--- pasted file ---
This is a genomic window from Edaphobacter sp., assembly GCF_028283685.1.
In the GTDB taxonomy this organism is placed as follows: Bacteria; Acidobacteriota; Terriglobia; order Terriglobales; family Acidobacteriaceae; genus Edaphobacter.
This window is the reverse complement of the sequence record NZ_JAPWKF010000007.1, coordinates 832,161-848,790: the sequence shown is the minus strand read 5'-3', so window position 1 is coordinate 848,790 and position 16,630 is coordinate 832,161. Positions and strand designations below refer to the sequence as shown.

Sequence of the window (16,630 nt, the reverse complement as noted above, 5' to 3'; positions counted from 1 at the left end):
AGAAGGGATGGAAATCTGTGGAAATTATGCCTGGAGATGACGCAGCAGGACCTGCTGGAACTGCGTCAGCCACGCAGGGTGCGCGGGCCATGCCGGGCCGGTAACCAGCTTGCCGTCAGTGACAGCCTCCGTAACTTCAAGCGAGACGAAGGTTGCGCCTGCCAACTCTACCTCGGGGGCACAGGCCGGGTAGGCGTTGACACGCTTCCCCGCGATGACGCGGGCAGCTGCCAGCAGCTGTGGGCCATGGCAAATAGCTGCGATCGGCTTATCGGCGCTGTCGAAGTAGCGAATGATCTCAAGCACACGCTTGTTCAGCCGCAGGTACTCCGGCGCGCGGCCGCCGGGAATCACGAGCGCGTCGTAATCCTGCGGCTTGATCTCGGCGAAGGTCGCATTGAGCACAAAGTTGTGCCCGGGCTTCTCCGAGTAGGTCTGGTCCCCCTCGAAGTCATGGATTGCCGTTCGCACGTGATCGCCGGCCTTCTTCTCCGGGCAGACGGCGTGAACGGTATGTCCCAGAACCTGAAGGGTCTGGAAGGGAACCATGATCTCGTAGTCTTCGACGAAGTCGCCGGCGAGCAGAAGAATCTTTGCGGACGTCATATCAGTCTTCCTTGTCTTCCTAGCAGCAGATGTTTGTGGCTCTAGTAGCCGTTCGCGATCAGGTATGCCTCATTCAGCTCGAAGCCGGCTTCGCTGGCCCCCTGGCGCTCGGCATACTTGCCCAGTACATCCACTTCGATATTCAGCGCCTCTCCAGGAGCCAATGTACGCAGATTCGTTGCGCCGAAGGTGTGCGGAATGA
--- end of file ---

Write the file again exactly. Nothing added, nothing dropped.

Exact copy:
This is a genomic window from Edaphobacter sp., assembly GCF_028283685.1.
In the GTDB taxonomy this organism is placed as follows: Bacteria; Acidobacteriota; Terriglobia; order Terriglobales; family Acidobacteriaceae; genus Edaphobacter.
This window is the reverse complement of the sequence record NZ_JAPWKF010000007.1, coordinates 832,161-848,790: the sequence shown is the minus strand read 5'-3', so window position 1 is coordinate 848,790 and position 16,630 is coordinate 832,161. Positions and strand designations below refer to the sequence as shown.

Sequence of the window (16,630 nt, the reverse complement as noted above, 5' to 3'; positions counted from 1 at the left end):
AGAAGGGATGGAAATCTGTGGAAATTATGCCTGGAGATGACGCAGCAGGACCTGCTGGAACTGCGTCAGCCACGCAGGGTGCGCGGGCCATGCCGGGCCGGTAACCAGCTTGCCGTCAGTGACAGCCTCCGTAACTTCAAGCGAGACGAAGGTTGCGCCTGCCAACTCTACCTCGGGGGCACAGGCCGGGTAGGCGTTGACACGCTTCCCCGCGATGACGCGGGCAGCTGCCAGCAGCTGTGGGCCATGGCAAATAGCTGCGATCGGCTTATCGGCGCTGTCGAAGTAGCGAATGATCTCAAGCACACGCTTGTTCAGCCGCAGGTACTCCGGCGCGCGGCCGCCGGGAATCACGAGCGCGTCGTAATCCTGCGGCTTGATCTCGGCGAAGGTCGCATTGAGCACAAAGTTGTGCCCGGGCTTCTCCGAGTAGGTCTGGTCCCCCTCGAAGTCATGGATTGCCGTTCGCACGTGATCGCCGGCCTTCTTCTCCGGGCAGACGGCGTGAACGGTATGTCCCAGAACCTGAAGGGTCTGGAAGGGAACCATGATCTCGTAGTCTTCGACGAAGTCGCCGGCGAGCAGAAGAATCTTTGCGGACGTCATATCAGTCTTCCTTGTCTTCCTAGCAGCAGATGTTTGTGGCTCTAGTAGCCGTTCGCGATCAGGTATGCCTCATTCAGCTCGAAGCCGGCTTCGCTGGCCCCCTGGCGCTCGGCATACTTGCCCAGTACATCCACTTCGATATTCAGCGCCTCTCCAGGAGCCAATGTACGCAGATTCGTTGCGCCGAAGGTGTGCGGAATGA